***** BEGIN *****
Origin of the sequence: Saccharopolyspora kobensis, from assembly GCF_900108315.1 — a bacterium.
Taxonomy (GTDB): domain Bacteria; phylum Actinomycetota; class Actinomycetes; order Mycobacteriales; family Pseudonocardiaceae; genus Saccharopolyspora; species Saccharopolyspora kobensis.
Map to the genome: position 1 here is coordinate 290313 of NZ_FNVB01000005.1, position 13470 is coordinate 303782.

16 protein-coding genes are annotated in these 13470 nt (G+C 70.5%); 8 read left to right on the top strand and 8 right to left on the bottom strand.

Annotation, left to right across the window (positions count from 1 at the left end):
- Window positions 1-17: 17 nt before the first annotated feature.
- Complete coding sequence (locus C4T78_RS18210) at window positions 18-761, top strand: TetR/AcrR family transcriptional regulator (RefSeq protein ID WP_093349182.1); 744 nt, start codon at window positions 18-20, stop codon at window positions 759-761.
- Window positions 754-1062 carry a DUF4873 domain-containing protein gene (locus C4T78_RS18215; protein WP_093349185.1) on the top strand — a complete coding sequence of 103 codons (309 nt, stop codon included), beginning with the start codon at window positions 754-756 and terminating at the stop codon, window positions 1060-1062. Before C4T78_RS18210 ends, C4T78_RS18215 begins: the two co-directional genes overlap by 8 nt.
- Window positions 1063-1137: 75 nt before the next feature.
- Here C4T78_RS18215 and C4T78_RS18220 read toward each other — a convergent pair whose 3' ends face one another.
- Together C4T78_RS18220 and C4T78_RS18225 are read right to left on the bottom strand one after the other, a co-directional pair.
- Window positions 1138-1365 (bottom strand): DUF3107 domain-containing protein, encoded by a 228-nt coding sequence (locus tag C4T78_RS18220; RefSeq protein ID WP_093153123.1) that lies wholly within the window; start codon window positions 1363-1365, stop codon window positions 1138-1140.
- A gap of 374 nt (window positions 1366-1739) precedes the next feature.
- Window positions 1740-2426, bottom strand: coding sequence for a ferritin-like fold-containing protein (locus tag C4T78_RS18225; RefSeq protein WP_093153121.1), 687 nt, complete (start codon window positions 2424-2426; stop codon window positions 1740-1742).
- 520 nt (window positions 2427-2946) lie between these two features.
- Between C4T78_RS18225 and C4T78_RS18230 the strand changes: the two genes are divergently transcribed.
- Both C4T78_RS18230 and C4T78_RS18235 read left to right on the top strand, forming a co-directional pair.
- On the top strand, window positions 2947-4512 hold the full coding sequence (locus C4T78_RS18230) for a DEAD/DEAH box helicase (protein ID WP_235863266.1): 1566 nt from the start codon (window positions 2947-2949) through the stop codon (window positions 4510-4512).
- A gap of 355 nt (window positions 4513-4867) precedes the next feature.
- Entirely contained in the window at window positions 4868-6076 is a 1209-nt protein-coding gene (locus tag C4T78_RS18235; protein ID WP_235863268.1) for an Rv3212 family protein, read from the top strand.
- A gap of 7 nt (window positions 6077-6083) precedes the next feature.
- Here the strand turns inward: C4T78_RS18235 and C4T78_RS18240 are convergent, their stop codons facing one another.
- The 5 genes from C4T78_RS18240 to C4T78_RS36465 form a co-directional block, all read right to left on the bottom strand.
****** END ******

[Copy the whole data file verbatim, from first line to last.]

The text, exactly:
Origin of the sequence: Saccharopolyspora kobensis, from assembly GCF_900108315.1 — a bacterium.
Taxonomy (GTDB): domain Bacteria; phylum Actinomycetota; class Actinomycetes; order Mycobacteriales; family Pseudonocardiaceae; genus Saccharopolyspora; species Saccharopolyspora kobensis.
Map to the genome: position 1 here is coordinate 290313 of NZ_FNVB01000005.1, position 13470 is coordinate 303782.

16 protein-coding genes are annotated in these 13470 nt (G+C 70.5%); 8 read left to right on the top strand and 8 right to left on the bottom strand.

Annotation, left to right across the window (positions count from 1 at the left end):
- Window positions 1-17: 17 nt before the first annotated feature.
- Complete coding sequence (locus C4T78_RS18210) at window positions 18-761, top strand: TetR/AcrR family transcriptional regulator (RefSeq protein ID WP_093349182.1); 744 nt, start codon at window positions 18-20, stop codon at window positions 759-761.
- Window positions 754-1062 carry a DUF4873 domain-containing protein gene (locus C4T78_RS18215; protein WP_093349185.1) on the top strand — a complete coding sequence of 103 codons (309 nt, stop codon included), beginning with the start codon at window positions 754-756 and terminating at the stop codon, window positions 1060-1062. Before C4T78_RS18210 ends, C4T78_RS18215 begins: the two co-directional genes overlap by 8 nt.
- Window positions 1063-1137: 75 nt before the next feature.
- Here C4T78_RS18215 and C4T78_RS18220 read toward each other — a convergent pair whose 3' ends face one another.
- Together C4T78_RS18220 and C4T78_RS18225 are read right to left on the bottom strand one after the other, a co-directional pair.
- Window positions 1138-1365 (bottom strand): DUF3107 domain-containing protein, encoded by a 228-nt coding sequence (locus tag C4T78_RS18220; RefSeq protein ID WP_093153123.1) that lies wholly within the window; start codon window positions 1363-1365, stop codon window positions 1138-1140.
- A gap of 374 nt (window positions 1366-1739) precedes the next feature.
- Window positions 1740-2426, bottom strand: coding sequence for a ferritin-like fold-containing protein (locus tag C4T78_RS18225; RefSeq protein WP_093153121.1), 687 nt, complete (start codon window positions 2424-2426; stop codon window positions 1740-1742).
- 520 nt (window positions 2427-2946) lie between these two features.
- Between C4T78_RS18225 and C4T78_RS18230 the strand changes: the two genes are divergently transcribed.
- Both C4T78_RS18230 and C4T78_RS18235 read left to right on the top strand, forming a co-directional pair.
- On the top strand, window positions 2947-4512 hold the full coding sequence (locus C4T78_RS18230) for a DEAD/DEAH box helicase (protein ID WP_235863266.1): 1566 nt from the start codon (window positions 2947-2949) through the stop codon (window positions 4510-4512).
- A gap of 355 nt (window positions 4513-4867) precedes the next feature.
- Entirely contained in the window at window positions 4868-6076 is a 1209-nt protein-coding gene (locus tag C4T78_RS18235; protein ID WP_235863268.1) for an Rv3212 family protein, read from the top strand.
- A gap of 7 nt (window positions 6077-6083) precedes the next feature.
- Here the strand turns inward: C4T78_RS18235 and C4T78_RS18240 are convergent, their stop codons facing one another.
- The 5 genes from C4T78_RS18240 to C4T78_RS36465 form a co-directional block, all read right to left on the bottom strand.